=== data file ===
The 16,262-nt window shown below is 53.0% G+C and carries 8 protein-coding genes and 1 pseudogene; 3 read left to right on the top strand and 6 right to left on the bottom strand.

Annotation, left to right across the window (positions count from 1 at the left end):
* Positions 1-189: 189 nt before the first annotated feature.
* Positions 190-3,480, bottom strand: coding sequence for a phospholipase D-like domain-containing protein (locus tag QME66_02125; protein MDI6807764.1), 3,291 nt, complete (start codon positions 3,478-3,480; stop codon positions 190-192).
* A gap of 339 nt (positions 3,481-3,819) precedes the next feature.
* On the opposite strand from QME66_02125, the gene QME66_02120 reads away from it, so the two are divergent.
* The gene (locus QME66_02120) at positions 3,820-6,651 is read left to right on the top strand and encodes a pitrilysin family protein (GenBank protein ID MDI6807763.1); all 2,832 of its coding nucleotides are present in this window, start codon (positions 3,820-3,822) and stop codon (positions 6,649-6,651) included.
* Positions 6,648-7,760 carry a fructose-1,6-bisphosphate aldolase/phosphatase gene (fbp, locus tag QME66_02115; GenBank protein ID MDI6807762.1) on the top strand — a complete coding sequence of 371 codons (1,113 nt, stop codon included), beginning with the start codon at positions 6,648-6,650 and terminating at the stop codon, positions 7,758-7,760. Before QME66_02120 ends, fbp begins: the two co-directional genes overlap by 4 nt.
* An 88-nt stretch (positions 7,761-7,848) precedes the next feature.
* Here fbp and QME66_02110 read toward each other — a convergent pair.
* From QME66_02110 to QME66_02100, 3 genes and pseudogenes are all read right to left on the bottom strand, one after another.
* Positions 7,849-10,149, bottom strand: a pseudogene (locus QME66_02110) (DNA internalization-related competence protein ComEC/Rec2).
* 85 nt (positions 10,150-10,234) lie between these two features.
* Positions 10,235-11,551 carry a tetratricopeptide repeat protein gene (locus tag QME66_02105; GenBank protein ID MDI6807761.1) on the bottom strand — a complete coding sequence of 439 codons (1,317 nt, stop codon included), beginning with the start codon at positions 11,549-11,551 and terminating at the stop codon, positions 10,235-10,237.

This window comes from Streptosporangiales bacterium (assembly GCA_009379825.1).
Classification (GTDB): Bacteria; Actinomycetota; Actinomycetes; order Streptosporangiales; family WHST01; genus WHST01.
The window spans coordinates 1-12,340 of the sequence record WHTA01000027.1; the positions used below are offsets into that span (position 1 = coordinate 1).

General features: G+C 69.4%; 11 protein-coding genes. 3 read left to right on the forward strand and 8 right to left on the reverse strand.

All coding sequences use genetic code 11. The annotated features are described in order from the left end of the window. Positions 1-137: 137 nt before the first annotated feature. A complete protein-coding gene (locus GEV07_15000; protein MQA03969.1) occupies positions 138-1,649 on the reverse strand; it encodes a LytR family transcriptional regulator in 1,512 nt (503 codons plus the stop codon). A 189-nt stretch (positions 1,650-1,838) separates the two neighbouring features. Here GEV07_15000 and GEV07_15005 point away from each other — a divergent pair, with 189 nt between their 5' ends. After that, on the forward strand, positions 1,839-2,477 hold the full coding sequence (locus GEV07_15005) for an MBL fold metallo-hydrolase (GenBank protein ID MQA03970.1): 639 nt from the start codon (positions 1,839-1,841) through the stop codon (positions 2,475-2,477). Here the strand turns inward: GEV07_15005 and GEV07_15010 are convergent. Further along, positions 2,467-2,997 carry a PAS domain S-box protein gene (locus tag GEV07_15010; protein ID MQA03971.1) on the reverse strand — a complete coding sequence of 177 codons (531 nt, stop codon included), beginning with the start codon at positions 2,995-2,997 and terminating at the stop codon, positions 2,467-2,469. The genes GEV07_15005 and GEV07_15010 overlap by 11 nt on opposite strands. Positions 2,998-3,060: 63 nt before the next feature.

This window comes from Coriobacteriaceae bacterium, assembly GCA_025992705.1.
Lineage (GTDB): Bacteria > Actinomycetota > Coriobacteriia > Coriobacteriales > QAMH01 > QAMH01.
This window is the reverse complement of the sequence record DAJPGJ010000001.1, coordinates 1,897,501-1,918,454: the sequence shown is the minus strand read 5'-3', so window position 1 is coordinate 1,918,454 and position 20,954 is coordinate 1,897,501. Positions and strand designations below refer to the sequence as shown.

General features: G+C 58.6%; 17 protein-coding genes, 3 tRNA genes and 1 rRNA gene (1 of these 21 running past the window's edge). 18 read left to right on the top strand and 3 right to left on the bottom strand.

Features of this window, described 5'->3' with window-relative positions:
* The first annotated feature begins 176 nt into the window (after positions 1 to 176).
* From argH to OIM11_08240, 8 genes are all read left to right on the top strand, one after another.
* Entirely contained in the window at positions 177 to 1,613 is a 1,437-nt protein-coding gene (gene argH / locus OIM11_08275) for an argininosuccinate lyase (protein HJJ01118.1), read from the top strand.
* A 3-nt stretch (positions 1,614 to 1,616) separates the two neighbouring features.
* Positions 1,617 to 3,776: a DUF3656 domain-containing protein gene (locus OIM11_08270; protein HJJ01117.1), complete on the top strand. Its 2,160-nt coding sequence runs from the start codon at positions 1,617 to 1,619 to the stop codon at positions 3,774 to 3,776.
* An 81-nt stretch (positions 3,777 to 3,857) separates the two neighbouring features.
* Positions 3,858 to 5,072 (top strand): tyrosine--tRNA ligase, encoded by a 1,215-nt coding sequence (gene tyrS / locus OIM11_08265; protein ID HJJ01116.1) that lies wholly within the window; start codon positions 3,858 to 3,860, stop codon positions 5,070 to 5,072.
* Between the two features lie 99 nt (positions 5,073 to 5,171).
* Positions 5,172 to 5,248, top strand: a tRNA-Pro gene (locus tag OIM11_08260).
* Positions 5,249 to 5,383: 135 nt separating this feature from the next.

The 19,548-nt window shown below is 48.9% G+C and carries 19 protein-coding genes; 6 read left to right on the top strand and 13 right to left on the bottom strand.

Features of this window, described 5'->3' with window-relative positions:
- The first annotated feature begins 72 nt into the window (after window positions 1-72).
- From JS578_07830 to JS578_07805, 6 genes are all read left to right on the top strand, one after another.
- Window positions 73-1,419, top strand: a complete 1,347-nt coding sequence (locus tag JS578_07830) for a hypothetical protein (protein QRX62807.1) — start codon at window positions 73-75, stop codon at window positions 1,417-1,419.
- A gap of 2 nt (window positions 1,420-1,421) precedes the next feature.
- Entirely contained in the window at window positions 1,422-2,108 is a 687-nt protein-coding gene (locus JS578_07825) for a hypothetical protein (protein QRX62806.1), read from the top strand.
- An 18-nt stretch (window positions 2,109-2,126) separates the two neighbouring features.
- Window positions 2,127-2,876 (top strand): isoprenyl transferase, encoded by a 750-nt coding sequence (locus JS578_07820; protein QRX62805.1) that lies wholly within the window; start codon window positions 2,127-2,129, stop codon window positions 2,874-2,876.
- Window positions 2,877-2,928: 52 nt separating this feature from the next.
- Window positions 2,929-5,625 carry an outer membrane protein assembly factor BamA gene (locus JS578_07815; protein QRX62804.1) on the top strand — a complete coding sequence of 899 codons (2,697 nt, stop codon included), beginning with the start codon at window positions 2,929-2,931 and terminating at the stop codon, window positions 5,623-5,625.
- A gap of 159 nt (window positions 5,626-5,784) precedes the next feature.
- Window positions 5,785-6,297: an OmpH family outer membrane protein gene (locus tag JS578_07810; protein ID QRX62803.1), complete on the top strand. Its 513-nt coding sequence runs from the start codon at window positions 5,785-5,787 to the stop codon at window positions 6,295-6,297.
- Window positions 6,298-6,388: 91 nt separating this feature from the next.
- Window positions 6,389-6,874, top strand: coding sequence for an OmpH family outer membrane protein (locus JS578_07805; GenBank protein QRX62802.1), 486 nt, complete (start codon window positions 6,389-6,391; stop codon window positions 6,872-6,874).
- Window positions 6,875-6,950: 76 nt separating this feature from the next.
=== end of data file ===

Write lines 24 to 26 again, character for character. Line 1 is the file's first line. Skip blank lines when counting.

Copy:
Features of this window, described 5'->3' with window-relative positions:
* The first annotated feature begins 176 nt into the window (after positions 1 to 176).
* From argH to OIM11_08240, 8 genes are all read left to right on the top strand, one after another.